The timing of Tuesday’s committee vote was important because the budget-setting Joint Finance-Appropriations Committee is scheduled to meet Monday to set the public school budget. Generally, JFAC will not fund new proposals unless they have passed at least the House or Senate.

The bill next heads to the House floor, where House Education Vice Chairwoman Julie VanOrden, R-Pingree, will sponsor it. Depending on the House’s workload, the bill could reach the floor as early as Wednesday or Thursday.

A companion literacy bill, House Bill 451, was placed on hold on the House floor until Wednesday so lawmakers could consider the two plans concurrently.

In other Statehouse news from Tuesday:

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Sen. Bob Nonini, R-Coeur d’Alene

STEM Education Fund. The Senate approved a piece of Idaho’s STEM education legislative plan — creating a long-term endowment to support initiatives in science, technology, engineering and math.

It’s unclear how much the state will put into its STEM Education Fund — Otter has requested a $10 million endowment, but it’s up to legislative budget-writers to decide how much to set aside. The fund would be used to match private donations and support STEM programs, such as a proposed computer science initiative.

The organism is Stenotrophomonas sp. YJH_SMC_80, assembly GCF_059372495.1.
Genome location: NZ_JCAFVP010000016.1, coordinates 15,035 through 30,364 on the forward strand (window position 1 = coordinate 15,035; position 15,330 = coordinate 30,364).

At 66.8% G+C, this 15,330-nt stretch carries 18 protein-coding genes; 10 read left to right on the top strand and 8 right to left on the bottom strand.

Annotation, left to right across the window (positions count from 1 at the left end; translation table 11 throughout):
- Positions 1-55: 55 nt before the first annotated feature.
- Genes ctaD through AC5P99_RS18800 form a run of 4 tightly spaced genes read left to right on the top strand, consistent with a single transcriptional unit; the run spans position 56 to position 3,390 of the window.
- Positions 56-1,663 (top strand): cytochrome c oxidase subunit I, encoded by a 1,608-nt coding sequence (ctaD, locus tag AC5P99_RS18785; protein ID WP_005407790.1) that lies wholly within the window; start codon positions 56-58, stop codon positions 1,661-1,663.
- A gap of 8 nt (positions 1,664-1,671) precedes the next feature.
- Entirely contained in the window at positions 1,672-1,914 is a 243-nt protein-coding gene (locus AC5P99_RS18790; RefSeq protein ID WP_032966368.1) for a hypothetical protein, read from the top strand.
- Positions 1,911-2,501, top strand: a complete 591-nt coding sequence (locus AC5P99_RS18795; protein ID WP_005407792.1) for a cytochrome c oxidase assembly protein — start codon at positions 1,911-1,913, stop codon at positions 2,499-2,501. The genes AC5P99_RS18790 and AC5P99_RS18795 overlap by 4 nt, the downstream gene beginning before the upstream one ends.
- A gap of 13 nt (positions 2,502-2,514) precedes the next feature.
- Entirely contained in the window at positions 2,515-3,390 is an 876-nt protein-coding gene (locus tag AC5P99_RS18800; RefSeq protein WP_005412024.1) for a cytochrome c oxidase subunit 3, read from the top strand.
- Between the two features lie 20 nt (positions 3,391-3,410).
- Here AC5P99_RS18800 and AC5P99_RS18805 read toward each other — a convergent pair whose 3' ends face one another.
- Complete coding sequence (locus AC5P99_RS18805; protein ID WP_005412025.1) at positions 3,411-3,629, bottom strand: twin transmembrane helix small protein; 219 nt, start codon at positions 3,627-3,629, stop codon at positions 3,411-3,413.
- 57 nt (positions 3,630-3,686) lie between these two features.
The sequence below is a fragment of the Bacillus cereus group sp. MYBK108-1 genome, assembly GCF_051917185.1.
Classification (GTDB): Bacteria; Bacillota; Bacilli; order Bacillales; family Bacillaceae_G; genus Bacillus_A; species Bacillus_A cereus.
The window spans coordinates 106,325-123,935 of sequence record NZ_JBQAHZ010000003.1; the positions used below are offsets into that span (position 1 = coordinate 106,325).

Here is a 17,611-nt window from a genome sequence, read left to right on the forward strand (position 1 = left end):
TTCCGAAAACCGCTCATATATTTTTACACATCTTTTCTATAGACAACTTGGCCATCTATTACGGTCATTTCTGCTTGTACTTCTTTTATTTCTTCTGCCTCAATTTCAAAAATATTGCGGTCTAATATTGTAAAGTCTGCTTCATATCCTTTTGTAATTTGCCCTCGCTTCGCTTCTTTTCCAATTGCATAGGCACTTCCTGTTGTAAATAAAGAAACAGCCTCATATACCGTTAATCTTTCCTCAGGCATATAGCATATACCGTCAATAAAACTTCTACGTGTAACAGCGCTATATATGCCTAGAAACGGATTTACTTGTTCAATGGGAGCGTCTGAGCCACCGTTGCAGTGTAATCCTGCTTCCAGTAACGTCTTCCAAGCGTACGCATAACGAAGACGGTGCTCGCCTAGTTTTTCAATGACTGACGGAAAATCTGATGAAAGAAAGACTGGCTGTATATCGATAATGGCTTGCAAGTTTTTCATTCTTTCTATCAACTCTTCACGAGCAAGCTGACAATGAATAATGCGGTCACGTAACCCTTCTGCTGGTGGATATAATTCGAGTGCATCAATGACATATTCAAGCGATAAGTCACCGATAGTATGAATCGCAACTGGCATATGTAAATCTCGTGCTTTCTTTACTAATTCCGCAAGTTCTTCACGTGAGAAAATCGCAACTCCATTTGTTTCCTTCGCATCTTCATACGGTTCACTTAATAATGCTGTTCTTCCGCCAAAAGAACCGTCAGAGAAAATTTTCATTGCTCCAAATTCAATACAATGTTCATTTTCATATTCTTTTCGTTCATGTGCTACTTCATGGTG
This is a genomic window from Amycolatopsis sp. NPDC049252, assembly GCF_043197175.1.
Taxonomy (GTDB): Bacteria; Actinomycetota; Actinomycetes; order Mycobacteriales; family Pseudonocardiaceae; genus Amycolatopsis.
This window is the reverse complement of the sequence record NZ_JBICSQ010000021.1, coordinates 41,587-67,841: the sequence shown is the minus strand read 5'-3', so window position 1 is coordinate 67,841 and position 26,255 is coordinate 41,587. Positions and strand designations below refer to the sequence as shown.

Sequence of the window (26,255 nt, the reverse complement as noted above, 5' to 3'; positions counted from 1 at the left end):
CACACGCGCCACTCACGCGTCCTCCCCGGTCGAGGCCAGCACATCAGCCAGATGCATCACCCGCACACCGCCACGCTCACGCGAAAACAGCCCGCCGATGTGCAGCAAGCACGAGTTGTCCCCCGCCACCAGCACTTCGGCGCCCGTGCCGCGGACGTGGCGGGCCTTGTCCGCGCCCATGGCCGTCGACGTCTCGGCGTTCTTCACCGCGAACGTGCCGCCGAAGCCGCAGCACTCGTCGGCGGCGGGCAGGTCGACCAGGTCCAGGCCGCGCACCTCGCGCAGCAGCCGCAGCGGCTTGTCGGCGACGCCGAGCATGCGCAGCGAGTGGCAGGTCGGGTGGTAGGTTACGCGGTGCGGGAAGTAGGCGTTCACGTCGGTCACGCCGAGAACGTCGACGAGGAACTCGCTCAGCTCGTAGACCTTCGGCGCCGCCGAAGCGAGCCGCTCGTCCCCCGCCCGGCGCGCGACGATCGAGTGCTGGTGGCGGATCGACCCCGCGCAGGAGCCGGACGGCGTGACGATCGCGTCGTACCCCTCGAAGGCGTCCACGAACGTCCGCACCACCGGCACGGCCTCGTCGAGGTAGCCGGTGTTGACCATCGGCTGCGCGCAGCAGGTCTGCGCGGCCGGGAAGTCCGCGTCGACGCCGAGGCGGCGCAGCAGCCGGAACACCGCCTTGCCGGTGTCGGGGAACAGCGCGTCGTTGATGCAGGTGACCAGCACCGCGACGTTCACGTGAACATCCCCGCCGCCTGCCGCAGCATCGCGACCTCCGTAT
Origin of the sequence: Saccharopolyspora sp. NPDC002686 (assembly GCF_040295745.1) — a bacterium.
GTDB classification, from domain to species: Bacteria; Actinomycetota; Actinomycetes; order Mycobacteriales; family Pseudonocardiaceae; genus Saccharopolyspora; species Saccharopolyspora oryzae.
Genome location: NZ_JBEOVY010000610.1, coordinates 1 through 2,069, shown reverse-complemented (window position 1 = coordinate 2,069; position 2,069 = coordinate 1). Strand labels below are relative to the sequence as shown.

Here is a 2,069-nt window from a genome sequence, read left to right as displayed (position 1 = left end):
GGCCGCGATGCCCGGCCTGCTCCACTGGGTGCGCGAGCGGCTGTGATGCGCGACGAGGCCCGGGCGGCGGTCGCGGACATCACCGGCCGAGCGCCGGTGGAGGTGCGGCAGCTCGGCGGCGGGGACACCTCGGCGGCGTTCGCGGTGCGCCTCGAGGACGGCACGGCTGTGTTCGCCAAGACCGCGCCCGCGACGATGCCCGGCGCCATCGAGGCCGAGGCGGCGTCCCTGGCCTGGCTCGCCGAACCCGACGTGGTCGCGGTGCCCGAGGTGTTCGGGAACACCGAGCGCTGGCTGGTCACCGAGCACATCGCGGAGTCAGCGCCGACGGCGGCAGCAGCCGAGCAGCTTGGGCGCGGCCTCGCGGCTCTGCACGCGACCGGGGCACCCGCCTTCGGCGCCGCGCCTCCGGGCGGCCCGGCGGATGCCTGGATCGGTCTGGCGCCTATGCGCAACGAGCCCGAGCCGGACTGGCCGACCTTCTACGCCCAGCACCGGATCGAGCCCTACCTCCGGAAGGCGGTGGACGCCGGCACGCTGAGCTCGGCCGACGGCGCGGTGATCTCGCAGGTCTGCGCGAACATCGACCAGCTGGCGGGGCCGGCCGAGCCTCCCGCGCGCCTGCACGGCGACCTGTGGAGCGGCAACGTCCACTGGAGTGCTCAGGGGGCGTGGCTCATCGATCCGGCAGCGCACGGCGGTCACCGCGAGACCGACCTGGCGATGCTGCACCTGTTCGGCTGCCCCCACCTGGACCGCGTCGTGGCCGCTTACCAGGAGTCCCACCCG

The endowment is crucial to demonstrate the state’s commitment to STEM, and attract matching private sector donations, said the bill’s sponsor, Sen. Bob Nonini.

Senate Bill 1279 passed the Senate on a 34-1 vote, with Moscow Democrat Dan Schmidt casting the lone dissenting vote. The bill now goes to the House.

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Sen. Chuck Winder, R-Boise

Trustee recall bill scrapped. Sen. Chuck Winder has dropped a bill written in the wake of the West Ada School District recall elections.

Winder’s Senate Bill 1273 would have tried to tighten the process of filling school board vacancies — in an attempt to prevent recalled trustees from stacking boards with like-minded replacements.

Winder told Meridian Press that he is dropping the bill for 2016, but plans to bring it back in 2017.

Leadership premiums. The Senate approved a bill to boost leadership premiums for some school employees.

The premiums are designed to reward employees for mentoring, taking on hard-to-fill positions or taking on other leadership roles. Senate Bill 1266 would allow instructional and pupil service staff employees to earn premiums of up to $900, up from $850.

Pupil service staff includes counselors, nurses and occupational and physical therapists, among other employees.

The increase carries a price tag of slightly under $1 million.

No senators debated for or against the bill, which passed on a 26-8 vote. The bill now goes to the House.

Sick leave. The Senate Education Committee endorsed a bill which would allow educational staff to take their accrued sick leave from job to job.

The State Board of Education says the bill is designed to encourage employees to move from job to job, while saying in education-related fields.

House Bill 452 heads to the Senate floor. If it passes there, it goes to Otter’s desk.

Idaho Education News reporter Kevin Richert contributed to this report.


Clark Corbin